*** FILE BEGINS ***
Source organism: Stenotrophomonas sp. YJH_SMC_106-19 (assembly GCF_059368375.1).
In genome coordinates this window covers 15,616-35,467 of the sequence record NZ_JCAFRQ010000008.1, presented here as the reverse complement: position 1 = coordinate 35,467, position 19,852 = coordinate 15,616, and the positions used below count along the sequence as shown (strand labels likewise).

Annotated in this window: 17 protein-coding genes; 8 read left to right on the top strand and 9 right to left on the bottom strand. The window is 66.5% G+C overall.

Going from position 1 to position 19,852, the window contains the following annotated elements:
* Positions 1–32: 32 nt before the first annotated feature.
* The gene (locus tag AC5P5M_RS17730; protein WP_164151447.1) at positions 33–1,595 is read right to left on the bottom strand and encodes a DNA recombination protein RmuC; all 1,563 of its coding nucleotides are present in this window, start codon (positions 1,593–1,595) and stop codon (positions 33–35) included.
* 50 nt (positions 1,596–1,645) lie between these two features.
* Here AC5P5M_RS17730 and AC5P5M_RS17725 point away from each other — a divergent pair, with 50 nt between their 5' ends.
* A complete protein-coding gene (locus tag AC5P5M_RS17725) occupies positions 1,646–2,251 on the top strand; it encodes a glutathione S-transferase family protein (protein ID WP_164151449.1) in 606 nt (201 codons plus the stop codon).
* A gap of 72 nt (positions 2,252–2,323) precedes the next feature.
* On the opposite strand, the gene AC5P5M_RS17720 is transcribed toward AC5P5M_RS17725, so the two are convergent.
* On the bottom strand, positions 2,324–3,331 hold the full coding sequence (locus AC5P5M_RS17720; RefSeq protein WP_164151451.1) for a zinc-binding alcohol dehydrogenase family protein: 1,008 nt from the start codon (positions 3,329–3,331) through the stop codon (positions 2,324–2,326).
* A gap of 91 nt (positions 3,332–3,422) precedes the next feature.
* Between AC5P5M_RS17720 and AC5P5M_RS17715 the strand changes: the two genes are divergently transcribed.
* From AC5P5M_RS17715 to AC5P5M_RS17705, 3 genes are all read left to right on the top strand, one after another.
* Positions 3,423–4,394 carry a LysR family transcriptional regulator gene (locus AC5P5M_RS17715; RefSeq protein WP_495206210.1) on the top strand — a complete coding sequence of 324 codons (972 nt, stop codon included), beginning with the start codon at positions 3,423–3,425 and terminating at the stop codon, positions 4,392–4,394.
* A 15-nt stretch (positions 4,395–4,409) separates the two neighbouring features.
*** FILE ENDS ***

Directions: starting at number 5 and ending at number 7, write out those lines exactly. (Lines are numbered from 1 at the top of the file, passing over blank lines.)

* Positions 1–32: 32 nt before the first annotated feature.
* The gene (locus tag AC5P5M_RS17730; protein WP_164151447.1) at positions 33–1,595 is read right to left on the bottom strand and encodes a DNA recombination protein RmuC; all 1,563 of its coding nucleotides are present in this window, start codon (positions 1,593–1,595) and stop codon (positions 33–35) included.
* 50 nt (positions 1,596–1,645) lie between these two features.